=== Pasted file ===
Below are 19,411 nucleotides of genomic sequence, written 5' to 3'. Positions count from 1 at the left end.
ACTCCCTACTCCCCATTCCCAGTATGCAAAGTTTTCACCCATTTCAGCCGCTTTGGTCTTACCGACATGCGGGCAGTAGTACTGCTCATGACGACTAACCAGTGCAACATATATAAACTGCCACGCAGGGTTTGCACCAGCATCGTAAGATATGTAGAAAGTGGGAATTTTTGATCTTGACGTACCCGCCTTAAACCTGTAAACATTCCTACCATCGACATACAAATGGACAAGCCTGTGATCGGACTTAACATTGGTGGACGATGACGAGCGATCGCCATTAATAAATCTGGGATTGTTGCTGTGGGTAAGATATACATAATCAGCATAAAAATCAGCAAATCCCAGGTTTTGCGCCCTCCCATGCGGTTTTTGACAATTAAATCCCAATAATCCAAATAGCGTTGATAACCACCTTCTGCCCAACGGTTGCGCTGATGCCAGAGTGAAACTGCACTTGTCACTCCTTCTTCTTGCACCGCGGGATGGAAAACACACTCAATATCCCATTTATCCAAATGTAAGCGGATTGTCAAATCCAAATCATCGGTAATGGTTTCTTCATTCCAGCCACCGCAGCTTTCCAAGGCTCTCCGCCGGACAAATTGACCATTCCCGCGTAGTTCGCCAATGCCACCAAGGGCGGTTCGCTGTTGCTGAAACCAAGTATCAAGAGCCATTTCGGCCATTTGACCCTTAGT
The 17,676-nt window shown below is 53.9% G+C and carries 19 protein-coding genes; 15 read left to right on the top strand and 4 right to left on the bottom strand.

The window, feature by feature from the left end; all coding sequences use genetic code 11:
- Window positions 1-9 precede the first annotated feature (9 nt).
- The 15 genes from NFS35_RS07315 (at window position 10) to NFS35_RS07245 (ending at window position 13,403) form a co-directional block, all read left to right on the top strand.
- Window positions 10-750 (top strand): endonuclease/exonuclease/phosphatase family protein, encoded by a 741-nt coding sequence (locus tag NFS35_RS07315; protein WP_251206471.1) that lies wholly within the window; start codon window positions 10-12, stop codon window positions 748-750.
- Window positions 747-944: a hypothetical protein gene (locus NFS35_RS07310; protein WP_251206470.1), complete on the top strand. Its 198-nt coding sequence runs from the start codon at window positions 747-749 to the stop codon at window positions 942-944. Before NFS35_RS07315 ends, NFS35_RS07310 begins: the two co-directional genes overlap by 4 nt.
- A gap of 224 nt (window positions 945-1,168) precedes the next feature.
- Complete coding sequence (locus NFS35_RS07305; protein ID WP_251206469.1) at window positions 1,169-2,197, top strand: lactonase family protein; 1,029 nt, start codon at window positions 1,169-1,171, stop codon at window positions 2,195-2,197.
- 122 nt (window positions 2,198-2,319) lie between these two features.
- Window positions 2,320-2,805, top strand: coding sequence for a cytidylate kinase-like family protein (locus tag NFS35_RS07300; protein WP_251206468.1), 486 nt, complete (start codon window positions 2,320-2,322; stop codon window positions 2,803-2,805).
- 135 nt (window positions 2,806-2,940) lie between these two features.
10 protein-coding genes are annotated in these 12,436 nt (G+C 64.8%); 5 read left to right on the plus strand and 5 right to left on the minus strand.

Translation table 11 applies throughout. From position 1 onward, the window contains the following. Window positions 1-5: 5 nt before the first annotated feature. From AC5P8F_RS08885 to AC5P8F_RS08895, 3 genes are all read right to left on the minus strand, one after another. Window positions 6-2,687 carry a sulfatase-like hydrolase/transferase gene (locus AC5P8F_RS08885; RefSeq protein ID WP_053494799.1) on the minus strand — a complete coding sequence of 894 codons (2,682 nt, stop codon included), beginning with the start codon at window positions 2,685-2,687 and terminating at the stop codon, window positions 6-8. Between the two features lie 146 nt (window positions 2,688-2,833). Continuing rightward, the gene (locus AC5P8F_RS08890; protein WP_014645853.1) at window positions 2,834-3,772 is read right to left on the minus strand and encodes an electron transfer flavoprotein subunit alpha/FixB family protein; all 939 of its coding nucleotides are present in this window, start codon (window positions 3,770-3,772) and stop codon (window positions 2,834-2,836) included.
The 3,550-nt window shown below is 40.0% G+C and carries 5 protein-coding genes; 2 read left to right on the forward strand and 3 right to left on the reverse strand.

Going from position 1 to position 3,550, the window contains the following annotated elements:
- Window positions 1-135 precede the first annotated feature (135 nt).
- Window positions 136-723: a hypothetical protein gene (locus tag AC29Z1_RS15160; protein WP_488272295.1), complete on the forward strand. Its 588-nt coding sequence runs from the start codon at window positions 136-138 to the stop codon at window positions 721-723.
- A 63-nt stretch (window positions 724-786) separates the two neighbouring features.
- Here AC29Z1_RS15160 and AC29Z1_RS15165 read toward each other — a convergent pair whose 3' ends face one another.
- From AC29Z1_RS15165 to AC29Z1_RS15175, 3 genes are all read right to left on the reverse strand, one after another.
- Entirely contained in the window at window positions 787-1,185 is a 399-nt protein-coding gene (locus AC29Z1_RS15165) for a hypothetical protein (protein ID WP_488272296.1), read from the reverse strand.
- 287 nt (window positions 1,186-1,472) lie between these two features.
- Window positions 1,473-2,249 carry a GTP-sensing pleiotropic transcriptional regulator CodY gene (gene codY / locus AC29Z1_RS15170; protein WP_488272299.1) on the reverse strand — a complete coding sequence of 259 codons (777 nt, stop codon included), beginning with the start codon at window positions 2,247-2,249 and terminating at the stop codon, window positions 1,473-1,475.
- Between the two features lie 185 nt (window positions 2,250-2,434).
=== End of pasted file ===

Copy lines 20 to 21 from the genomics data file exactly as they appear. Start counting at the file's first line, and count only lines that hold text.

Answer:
- A 63-nt stretch (window positions 724-786) separates the two neighbouring features.
- Here AC29Z1_RS15160 and AC29Z1_RS15165 read toward each other — a convergent pair whose 3' ends face one another.